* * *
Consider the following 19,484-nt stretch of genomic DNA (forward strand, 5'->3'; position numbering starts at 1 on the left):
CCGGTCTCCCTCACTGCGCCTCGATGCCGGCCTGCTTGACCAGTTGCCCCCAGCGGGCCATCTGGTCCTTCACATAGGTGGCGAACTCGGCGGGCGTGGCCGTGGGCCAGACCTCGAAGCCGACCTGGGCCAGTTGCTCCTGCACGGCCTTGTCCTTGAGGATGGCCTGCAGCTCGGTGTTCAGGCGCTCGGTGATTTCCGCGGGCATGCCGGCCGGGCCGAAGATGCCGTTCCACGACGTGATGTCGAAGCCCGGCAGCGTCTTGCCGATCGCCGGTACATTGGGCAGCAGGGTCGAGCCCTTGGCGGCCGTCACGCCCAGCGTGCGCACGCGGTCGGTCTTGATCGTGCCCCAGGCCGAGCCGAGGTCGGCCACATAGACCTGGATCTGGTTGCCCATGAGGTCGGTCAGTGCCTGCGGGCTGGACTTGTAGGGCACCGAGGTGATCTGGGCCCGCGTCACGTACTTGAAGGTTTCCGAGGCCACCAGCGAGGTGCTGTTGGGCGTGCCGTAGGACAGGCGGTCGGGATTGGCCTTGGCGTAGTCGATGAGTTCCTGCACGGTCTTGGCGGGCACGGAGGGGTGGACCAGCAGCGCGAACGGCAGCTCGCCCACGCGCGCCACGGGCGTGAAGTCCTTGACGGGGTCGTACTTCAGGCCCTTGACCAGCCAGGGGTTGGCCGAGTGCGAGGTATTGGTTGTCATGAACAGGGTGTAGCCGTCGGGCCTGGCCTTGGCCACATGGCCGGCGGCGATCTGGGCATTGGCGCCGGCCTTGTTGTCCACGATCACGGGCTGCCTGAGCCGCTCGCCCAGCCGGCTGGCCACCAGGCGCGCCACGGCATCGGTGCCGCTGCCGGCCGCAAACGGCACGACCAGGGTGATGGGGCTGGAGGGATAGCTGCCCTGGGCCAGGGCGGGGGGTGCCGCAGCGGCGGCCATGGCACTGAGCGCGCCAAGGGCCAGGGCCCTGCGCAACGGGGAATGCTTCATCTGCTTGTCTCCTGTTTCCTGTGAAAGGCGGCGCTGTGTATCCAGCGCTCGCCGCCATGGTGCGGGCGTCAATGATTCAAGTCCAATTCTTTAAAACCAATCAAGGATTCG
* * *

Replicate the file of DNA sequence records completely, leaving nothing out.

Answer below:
Consider the following 19,484-nt stretch of genomic DNA (forward strand, 5'->3'; position numbering starts at 1 on the left):
CCGGTCTCCCTCACTGCGCCTCGATGCCGGCCTGCTTGACCAGTTGCCCCCAGCGGGCCATCTGGTCCTTCACATAGGTGGCGAACTCGGCGGGCGTGGCCGTGGGCCAGACCTCGAAGCCGACCTGGGCCAGTTGCTCCTGCACGGCCTTGTCCTTGAGGATGGCCTGCAGCTCGGTGTTCAGGCGCTCGGTGATTTCCGCGGGCATGCCGGCCGGGCCGAAGATGCCGTTCCACGACGTGATGTCGAAGCCCGGCAGCGTCTTGCCGATCGCCGGTACATTGGGCAGCAGGGTCGAGCCCTTGGCGGCCGTCACGCCCAGCGTGCGCACGCGGTCGGTCTTGATCGTGCCCCAGGCCGAGCCGAGGTCGGCCACATAGACCTGGATCTGGTTGCCCATGAGGTCGGTCAGTGCCTGCGGGCTGGACTTGTAGGGCACCGAGGTGATCTGGGCCCGCGTCACGTACTTGAAGGTTTCCGAGGCCACCAGCGAGGTGCTGTTGGGCGTGCCGTAGGACAGGCGGTCGGGATTGGCCTTGGCGTAGTCGATGAGTTCCTGCACGGTCTTGGCGGGCACGGAGGGGTGGACCAGCAGCGCGAACGGCAGCTCGCCCACGCGCGCCACGGGCGTGAAGTCCTTGACGGGGTCGTACTTCAGGCCCTTGACCAGCCAGGGGTTGGCCGAGTGCGAGGTATTGGTTGTCATGAACAGGGTGTAGCCGTCGGGCCTGGCCTTGGCCACATGGCCGGCGGCGATCTGGGCATTGGCGCCGGCCTTGTTGTCCACGATCACGGGCTGCCTGAGCCGCTCGCCCAGCCGGCTGGCCACCAGGCGCGCCACGGCATCGGTGCCGCTGCCGGCCGCAAACGGCACGACCAGGGTGATGGGGCTGGAGGGATAGCTGCCCTGGGCCAGGGCGGGGGGTGCCGCAGCGGCGGCCATGGCACTGAGCGCGCCAAGGGCCAGGGCCCTGCGCAACGGGGAATGCTTCATCTGCTTGTCTCCTGTTTCCTGTGAAAGGCGGCGCTGTGTATCCAGCGCTCGCCGCCATGGTGCGGGCGTCAATGATTCAAGTCCAATTCTTTAAAACCAATCAAGGATTCG